(In)equitable Schooling and Mathematics of Marginalized Students: Through the Voices of Urban Latinas/os

Maura Varley Gutierrez, Craig Willey, Lena Licon Khisty


In this article, the authors present the mathematics counterstories of a marginalized, non-dominant group of students: urban Latinas/os. The presentation rests on a key tenet of critical race theory: that the experiential knowledge of non-dominant people is legitimate and critical for understanding and remedying the factors and processes that subordinate groups, in this case, urban Latinas/os in mathematics. The authors use data from research on afterschool mathematics projects to provide Latina/o students perspectives, or counterstories, on their experiences with learning mathematics. Throughout their counterstorytelling, themes are uncovered that relate to Latina/o students perspectives on their mathematics learning experiences and ways in which they sometimes resist these experiences. These counterstories, in turn, offer insights that shift assumptions about marginalized students and mathematics instruction.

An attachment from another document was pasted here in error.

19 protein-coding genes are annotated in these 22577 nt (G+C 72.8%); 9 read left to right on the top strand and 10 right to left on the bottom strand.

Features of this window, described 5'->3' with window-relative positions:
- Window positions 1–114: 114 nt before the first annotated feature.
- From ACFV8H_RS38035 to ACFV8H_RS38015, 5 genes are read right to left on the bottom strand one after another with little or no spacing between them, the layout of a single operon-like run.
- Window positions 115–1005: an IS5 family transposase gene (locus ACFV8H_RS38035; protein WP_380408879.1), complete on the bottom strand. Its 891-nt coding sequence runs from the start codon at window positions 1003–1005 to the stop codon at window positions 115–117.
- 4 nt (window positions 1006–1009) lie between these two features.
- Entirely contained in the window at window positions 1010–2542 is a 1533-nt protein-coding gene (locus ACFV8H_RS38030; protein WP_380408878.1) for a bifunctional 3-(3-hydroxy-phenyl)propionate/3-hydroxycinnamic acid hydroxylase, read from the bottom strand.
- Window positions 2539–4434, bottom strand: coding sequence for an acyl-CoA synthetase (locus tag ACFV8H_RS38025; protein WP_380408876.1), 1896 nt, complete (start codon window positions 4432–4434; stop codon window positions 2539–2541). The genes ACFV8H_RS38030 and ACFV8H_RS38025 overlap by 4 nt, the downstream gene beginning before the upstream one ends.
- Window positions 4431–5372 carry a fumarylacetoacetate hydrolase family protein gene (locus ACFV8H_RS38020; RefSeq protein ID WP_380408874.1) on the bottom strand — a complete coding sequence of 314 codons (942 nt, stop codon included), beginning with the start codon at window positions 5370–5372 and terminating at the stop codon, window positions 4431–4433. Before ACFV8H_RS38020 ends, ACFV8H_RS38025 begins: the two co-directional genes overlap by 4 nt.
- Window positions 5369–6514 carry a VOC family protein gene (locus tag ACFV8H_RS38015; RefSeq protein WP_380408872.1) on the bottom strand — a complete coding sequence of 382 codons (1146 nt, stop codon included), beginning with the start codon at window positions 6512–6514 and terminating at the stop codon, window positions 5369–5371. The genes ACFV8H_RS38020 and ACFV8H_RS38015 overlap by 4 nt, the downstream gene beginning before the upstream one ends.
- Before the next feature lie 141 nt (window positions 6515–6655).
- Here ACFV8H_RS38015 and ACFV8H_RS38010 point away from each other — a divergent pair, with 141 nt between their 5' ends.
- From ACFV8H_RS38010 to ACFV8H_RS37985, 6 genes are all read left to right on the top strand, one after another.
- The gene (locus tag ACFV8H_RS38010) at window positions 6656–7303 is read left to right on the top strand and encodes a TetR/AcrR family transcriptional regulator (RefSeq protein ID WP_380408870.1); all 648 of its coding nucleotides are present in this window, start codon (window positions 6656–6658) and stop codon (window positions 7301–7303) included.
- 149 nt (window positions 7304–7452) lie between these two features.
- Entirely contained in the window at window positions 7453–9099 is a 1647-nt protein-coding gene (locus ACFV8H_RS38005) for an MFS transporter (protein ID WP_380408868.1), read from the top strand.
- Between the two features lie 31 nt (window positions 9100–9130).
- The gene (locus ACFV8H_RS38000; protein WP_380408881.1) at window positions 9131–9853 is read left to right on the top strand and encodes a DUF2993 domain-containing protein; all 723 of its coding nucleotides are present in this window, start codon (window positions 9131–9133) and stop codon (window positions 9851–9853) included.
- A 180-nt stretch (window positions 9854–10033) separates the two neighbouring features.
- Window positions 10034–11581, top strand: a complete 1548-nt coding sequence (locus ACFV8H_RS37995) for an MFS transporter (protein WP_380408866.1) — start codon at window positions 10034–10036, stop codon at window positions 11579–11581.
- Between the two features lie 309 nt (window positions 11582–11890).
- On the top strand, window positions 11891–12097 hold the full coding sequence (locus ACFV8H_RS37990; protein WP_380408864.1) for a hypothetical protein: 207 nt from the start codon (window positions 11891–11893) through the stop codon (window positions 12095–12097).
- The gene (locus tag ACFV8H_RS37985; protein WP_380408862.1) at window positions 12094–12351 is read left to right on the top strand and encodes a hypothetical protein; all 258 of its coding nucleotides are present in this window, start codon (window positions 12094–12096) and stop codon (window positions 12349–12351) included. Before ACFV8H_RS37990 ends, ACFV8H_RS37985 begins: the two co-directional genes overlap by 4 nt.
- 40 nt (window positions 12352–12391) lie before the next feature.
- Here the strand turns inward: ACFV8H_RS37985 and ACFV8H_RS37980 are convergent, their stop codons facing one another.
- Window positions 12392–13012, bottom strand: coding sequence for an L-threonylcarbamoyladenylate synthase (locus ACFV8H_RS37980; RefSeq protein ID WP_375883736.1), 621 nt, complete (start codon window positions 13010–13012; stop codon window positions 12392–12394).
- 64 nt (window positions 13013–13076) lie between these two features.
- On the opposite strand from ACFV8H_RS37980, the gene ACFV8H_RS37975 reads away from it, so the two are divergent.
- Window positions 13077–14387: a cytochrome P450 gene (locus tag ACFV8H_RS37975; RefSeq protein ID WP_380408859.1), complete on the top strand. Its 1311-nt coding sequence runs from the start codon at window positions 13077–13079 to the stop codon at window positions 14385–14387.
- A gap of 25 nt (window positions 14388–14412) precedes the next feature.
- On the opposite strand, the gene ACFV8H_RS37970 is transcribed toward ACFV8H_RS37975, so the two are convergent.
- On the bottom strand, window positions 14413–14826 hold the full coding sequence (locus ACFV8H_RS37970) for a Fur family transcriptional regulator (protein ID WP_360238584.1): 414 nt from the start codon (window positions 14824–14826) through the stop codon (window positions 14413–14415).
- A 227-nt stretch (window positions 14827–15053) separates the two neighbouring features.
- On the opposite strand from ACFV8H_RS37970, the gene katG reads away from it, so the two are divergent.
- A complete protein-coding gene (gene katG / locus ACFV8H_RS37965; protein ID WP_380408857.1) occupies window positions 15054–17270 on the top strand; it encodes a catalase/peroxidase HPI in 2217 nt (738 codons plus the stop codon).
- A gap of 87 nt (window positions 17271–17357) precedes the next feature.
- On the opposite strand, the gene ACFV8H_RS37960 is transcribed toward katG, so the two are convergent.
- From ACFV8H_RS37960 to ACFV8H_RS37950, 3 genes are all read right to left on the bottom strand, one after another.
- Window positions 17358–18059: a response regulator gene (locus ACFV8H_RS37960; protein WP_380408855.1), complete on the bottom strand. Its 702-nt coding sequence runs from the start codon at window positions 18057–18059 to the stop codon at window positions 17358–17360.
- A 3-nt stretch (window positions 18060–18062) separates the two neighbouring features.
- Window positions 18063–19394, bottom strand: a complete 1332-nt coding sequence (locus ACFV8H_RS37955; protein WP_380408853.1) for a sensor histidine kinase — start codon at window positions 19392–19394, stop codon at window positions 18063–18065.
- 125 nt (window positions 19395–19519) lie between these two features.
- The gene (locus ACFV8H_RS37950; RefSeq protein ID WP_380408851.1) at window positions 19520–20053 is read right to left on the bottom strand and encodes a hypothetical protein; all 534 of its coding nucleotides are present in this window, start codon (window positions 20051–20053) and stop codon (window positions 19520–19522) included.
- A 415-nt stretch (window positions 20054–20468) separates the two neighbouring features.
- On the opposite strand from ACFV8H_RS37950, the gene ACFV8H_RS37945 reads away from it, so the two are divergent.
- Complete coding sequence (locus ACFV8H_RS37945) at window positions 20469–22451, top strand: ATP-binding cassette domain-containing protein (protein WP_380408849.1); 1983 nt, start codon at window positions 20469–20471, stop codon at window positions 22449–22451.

Latino students; critical race theory, language

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Illuminating Urban Excellence